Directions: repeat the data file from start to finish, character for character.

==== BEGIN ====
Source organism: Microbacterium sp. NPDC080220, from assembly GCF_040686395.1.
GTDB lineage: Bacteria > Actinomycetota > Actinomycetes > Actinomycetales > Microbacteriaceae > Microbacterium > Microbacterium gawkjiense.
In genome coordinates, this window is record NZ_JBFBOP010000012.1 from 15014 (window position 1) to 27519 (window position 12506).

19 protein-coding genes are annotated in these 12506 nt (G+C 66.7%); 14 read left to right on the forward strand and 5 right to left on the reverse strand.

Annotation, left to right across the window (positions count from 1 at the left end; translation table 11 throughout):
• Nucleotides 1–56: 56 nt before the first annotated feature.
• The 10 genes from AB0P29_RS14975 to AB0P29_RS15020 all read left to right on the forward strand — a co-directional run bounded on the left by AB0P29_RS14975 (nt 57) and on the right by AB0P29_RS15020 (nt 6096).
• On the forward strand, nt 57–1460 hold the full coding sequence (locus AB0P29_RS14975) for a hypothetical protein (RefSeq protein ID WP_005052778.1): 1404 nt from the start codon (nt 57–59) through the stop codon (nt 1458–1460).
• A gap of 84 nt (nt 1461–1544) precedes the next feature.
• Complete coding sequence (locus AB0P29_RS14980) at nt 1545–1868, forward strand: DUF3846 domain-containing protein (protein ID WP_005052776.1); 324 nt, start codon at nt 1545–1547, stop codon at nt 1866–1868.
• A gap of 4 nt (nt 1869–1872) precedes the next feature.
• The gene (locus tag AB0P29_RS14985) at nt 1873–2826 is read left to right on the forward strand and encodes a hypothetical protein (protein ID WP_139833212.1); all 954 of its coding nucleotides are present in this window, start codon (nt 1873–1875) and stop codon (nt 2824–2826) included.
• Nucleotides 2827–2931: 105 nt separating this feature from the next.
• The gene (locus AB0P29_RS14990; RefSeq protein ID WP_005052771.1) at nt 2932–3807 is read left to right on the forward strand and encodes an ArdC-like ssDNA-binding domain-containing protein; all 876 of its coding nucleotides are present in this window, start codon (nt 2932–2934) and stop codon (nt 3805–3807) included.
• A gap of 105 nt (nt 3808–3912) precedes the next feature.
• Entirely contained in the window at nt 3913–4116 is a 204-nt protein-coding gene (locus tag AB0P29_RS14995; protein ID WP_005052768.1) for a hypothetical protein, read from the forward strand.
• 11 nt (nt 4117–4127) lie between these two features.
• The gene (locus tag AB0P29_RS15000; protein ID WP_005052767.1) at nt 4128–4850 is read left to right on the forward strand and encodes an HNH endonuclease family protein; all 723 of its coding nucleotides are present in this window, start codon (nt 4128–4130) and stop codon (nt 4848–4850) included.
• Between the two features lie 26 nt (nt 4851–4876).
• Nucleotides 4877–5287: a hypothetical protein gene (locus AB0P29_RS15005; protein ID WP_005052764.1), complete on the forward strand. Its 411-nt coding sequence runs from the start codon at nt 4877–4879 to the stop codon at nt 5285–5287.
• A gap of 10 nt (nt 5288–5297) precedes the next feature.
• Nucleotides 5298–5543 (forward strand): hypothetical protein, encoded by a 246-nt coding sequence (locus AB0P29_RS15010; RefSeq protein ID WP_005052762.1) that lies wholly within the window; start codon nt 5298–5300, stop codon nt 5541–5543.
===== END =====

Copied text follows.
Source organism: Microbacterium sp. NPDC080220, from assembly GCF_040686395.1.
GTDB lineage: Bacteria > Actinomycetota > Actinomycetes > Actinomycetales > Microbacteriaceae > Microbacterium > Microbacterium gawkjiense.
In genome coordinates, this window is record NZ_JBFBOP010000012.1 from 15014 (window position 1) to 27519 (window position 12506).

19 protein-coding genes are annotated in these 12506 nt (G+C 66.7%); 14 read left to right on the forward strand and 5 right to left on the reverse strand.

Annotation, left to right across the window (positions count from 1 at the left end; translation table 11 throughout):
• Nucleotides 1–56: 56 nt before the first annotated feature.
• The 10 genes from AB0P29_RS14975 to AB0P29_RS15020 all read left to right on the forward strand — a co-directional run bounded on the left by AB0P29_RS14975 (nt 57) and on the right by AB0P29_RS15020 (nt 6096).
• On the forward strand, nt 57–1460 hold the full coding sequence (locus AB0P29_RS14975) for a hypothetical protein (RefSeq protein ID WP_005052778.1): 1404 nt from the start codon (nt 57–59) through the stop codon (nt 1458–1460).
• A gap of 84 nt (nt 1461–1544) precedes the next feature.
• Complete coding sequence (locus AB0P29_RS14980) at nt 1545–1868, forward strand: DUF3846 domain-containing protein (protein ID WP_005052776.1); 324 nt, start codon at nt 1545–1547, stop codon at nt 1866–1868.
• A gap of 4 nt (nt 1869–1872) precedes the next feature.
• The gene (locus tag AB0P29_RS14985) at nt 1873–2826 is read left to right on the forward strand and encodes a hypothetical protein (protein ID WP_139833212.1); all 954 of its coding nucleotides are present in this window, start codon (nt 1873–1875) and stop codon (nt 2824–2826) included.
• Nucleotides 2827–2931: 105 nt separating this feature from the next.
• The gene (locus AB0P29_RS14990; RefSeq protein ID WP_005052771.1) at nt 2932–3807 is read left to right on the forward strand and encodes an ArdC-like ssDNA-binding domain-containing protein; all 876 of its coding nucleotides are present in this window, start codon (nt 2932–2934) and stop codon (nt 3805–3807) included.
• A gap of 105 nt (nt 3808–3912) precedes the next feature.
• Entirely contained in the window at nt 3913–4116 is a 204-nt protein-coding gene (locus tag AB0P29_RS14995; protein ID WP_005052768.1) for a hypothetical protein, read from the forward strand.
• 11 nt (nt 4117–4127) lie between these two features.
• The gene (locus tag AB0P29_RS15000; protein ID WP_005052767.1) at nt 4128–4850 is read left to right on the forward strand and encodes an HNH endonuclease family protein; all 723 of its coding nucleotides are present in this window, start codon (nt 4128–4130) and stop codon (nt 4848–4850) included.
• Between the two features lie 26 nt (nt 4851–4876).
• Nucleotides 4877–5287: a hypothetical protein gene (locus AB0P29_RS15005; protein ID WP_005052764.1), complete on the forward strand. Its 411-nt coding sequence runs from the start codon at nt 4877–4879 to the stop codon at nt 5285–5287.
• A gap of 10 nt (nt 5288–5297) precedes the next feature.
• Nucleotides 5298–5543 (forward strand): hypothetical protein, encoded by a 246-nt coding sequence (locus AB0P29_RS15010; RefSeq protein ID WP_005052762.1) that lies wholly within the window; start codon nt 5298–5300, stop codon nt 5541–5543.